Let’s start with what was discussed on the Bookshelf last week when we did our picks: the aliens that are being fought here are the descendents of cockroaches, which were dropped on Mars to help terraform the planet, with humanity planning to simply kill them off once they’d achieved their purpose. Now, they’re evolved, and look much like homo erectus, a somewhat controversial ancestor of humanity. The problem here is they look African, and they spend most of the book silent and killing off the mostly White and Asian cast. There is a crewmember from South Africa, notably… but she’s a villain, betraying the team in order to get a specimen back to Earth. I don’t think this was intentional racism on the part of either author. But it’s an unintentional racism that I’ve been discomfited by in Japanese manga before, reminding me of other Jump series like One Piece, where Luffy wears an Afro to give him the strength of black men, or Eyeshield 21, where the football players extol black tendons.

That said, the reason I’m so cool to the series did not end up being that, but rather the entire attitude of the manga, which falls squarely into the ‘kill 90 percent of your cast so that you can show off the strength of humanity against adversity. (Humanity being the two Japanese guys who are the only members of the multi-racial, multi-ethnic crew to survive.) I’d mentioned that most of this manga is an extended action sequence, but what most of the manga really is is a horror movie, killing the crew off one by one and showing the surprise and horror on their faces. Some of them fight back valiantly, or get to take out a bug or two. (Each of the crew has been genetically modified to have insect powers, which they use in lovingly detailed ways against the enemy – this is another drawback of the manga, as the author expects me to care about the various insect powers more than I really do.) And of course we get a few backstories to make it extra tragic – the tsundere childhood friend who was rescued from an abusive father is the first one to die.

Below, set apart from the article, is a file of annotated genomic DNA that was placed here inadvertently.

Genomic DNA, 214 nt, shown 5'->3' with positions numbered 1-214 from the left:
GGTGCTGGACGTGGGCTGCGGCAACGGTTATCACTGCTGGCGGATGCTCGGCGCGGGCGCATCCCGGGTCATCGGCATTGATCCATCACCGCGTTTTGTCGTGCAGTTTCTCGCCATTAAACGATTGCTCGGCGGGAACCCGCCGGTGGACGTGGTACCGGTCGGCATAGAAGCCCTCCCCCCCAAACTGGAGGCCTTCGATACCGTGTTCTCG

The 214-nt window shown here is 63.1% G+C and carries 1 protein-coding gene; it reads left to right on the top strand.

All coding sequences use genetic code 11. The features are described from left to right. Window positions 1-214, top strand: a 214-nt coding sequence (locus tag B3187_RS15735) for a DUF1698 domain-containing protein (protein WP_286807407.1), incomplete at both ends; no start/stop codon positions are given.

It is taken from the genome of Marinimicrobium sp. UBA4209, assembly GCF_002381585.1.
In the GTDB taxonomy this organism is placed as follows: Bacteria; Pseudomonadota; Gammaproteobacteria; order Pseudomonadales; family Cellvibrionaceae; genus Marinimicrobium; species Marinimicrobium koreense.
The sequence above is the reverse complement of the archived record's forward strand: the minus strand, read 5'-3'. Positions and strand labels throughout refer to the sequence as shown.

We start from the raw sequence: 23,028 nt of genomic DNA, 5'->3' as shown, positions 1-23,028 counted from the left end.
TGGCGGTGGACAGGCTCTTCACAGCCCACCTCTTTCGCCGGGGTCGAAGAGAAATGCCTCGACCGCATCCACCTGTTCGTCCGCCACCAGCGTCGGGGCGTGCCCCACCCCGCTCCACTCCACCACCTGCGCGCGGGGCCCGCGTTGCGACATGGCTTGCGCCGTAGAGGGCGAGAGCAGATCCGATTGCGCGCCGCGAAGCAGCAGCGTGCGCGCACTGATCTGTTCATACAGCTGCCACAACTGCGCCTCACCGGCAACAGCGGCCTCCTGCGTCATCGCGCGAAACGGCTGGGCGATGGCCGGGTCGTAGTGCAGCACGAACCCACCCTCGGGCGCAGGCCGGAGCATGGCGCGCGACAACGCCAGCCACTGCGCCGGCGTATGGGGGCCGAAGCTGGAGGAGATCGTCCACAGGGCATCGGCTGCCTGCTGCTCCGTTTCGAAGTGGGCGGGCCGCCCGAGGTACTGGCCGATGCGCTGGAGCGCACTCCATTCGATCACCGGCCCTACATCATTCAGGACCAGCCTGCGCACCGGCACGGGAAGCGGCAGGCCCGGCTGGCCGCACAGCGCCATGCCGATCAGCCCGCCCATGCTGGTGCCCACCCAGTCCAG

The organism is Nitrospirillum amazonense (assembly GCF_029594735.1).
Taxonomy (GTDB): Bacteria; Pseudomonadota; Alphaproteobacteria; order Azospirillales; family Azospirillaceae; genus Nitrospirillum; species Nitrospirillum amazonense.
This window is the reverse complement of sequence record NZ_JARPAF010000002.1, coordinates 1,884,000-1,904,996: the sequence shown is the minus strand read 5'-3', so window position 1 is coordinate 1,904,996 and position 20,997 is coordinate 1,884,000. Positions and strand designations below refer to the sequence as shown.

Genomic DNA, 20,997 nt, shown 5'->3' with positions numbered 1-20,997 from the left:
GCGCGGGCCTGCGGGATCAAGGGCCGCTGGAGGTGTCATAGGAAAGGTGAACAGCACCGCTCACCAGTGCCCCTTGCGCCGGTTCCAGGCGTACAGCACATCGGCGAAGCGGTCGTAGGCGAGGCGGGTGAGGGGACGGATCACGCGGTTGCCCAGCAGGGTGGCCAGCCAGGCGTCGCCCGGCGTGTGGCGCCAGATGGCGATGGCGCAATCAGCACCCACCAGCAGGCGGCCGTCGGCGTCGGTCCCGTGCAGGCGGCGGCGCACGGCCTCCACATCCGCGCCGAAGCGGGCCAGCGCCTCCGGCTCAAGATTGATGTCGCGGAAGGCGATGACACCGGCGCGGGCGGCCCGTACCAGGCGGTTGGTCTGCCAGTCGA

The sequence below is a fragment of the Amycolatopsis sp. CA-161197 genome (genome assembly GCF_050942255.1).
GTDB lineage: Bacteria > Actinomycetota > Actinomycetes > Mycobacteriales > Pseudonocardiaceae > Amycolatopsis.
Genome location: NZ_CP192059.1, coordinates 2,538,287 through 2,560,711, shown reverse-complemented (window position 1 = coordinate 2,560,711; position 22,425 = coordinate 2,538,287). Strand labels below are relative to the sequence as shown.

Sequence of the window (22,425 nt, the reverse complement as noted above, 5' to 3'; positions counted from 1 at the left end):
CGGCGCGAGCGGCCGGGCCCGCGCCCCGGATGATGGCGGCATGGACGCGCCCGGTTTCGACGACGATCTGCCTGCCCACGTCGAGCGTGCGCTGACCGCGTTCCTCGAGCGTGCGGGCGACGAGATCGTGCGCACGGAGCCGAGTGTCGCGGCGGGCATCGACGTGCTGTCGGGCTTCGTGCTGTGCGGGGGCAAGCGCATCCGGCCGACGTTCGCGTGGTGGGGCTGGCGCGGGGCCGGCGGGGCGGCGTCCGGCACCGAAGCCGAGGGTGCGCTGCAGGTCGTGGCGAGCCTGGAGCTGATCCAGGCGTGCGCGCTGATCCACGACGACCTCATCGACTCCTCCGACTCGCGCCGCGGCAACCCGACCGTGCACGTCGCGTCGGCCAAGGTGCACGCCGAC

This is all being orchestrated by forces from Earth, all of whom seem to want to exploit the crew in various ways – they were all chosen as they were under desperate circumstances, and are cheerfully told they have no rights and are no longer really human anymore. The villains even conspire against each other, with one set trying to get a cockroach egg to Earth while the other merely watches the carnage from hidden cameras while chuckling. I’ve no doubt that the next volume of this series (it’s 9+ in Japan) will introduce a somewhat longer-lived cast, with this first volume serving as sort of a prologue.

As I said, the series has its strengths – good action, lots of intrigue, some interesting if overly explained sci-fi concepts. But I don’t want to read about a series this bleak and cynical, especially if it’s already making me uncomfortable in how it’s portraying race. So I’m going to move on.